As envisioned by CII, the new campus will serve double duty as a multi-faceted community center and treatment center, and as such, flexible public spaces play a large role in the design, enabling the nonprofit to easily host community events, neighborhood council meetings, and other gatherings of varying sizes. Transparency and accessibility were also key considerations, creating a building that “fits appropriately into the surrounding neighborhood” and feels “accessible and usable by the community.” To that end, the façade was partitioned “to relate to the adjacent single-family residences while also reflecting the scale of the programs contained within,” CII noted.
As for programs within the new campus, the new Watts campus will host a myriad of therapeutic programs and free services, including socialization for young children, individual and group counseling, youth development activities, parenting workshops, workforce development/employment support, And the Fatherhood Project sessions, according to the Times of India website. CII. Also physically present on campus will be the Watts Gang Task Force and the LAPD Community Safety Partnership. “We are fortunate to have this valuable new community space as we continue to work to create safe and peaceful neighborhoods,” Donnie Joubert, vice president of the Watts Gang Task Force, said of what he described as “the 15-year-old organization” and its first-ever home base.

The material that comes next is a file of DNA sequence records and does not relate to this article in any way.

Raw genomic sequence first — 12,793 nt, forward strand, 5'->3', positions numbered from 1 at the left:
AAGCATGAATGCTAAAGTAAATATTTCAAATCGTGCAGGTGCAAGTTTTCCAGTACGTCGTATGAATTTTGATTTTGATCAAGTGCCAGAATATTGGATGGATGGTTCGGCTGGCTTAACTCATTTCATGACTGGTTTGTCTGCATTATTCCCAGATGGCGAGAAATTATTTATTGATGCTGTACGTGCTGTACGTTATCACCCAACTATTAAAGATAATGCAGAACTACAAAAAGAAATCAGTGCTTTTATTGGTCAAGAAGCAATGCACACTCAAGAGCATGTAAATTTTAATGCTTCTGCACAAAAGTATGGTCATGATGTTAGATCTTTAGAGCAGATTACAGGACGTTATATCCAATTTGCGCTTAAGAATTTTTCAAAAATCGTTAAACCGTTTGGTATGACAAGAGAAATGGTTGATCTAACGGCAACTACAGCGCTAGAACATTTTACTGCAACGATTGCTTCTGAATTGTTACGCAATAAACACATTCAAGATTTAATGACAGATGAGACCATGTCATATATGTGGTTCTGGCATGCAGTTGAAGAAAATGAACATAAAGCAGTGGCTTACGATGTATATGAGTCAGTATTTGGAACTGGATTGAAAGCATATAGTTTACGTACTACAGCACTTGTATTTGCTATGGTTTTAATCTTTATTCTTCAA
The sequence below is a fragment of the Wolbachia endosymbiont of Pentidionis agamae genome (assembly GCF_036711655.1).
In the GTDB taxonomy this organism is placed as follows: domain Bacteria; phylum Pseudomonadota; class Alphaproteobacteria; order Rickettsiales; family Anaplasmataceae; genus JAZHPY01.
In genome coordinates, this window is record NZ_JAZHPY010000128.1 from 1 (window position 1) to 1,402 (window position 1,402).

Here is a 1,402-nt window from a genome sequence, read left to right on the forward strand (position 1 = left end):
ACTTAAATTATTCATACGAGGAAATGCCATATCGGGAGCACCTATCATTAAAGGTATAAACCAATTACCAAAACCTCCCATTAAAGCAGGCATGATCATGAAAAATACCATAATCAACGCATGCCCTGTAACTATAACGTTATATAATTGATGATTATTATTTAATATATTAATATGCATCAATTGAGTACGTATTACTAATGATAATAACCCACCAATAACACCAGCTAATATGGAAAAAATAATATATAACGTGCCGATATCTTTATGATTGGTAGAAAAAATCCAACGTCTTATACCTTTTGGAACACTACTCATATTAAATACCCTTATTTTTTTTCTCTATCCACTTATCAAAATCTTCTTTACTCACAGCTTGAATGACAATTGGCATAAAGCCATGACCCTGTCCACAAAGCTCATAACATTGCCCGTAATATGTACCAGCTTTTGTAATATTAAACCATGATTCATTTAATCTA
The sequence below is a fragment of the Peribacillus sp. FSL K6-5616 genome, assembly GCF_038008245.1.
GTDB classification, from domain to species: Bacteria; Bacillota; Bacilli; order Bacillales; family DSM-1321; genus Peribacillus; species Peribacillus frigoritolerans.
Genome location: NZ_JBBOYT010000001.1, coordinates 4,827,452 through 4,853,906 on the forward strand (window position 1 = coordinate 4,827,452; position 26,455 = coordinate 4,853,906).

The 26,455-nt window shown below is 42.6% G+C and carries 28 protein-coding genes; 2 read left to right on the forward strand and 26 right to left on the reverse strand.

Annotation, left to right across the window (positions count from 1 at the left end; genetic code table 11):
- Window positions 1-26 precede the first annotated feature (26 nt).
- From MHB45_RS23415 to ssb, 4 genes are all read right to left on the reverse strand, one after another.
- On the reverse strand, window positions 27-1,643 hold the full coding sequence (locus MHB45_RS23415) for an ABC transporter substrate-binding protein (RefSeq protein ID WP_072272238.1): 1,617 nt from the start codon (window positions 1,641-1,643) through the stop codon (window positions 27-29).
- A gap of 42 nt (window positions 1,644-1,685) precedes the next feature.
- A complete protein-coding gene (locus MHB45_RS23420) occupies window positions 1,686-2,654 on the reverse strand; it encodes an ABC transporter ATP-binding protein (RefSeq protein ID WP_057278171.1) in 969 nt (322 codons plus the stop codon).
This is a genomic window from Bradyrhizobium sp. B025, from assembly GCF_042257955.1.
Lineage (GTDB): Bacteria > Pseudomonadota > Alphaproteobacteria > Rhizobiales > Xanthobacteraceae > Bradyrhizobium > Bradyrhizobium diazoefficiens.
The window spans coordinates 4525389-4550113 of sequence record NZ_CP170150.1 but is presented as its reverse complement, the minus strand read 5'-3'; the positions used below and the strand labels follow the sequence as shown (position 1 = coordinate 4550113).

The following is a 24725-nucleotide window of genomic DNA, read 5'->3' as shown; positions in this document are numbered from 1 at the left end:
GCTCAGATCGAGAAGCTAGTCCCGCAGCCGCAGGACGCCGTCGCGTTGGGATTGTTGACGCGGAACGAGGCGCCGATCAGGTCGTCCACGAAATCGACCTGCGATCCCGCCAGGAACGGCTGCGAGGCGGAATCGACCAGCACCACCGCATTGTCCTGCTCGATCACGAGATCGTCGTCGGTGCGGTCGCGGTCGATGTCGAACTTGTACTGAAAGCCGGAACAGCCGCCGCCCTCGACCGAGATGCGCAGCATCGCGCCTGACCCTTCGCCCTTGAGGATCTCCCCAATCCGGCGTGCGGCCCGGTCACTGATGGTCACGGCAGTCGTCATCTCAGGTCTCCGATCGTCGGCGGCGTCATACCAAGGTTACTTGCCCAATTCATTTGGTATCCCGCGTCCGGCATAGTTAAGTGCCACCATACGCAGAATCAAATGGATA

In addition, the campus is providing office space for 150 CII staff, in a move that will “enable teams to manage multiple programs and further enhance programmatic reach.”
“The design of a building can tell a child we love you,” Frank Gehry said. “An upbeat building, one that is open and friendly to the community, sends a strong message of support and care. I hope this building will serve and inspire children, families and this great organization for generations to come, and teach them that people care about them.”
The June 25 community celebration at CII’s new Watts campus will include an official ribbon-cutting ceremony, live music, food trucks and remarks from Gehry, CII leadership and others.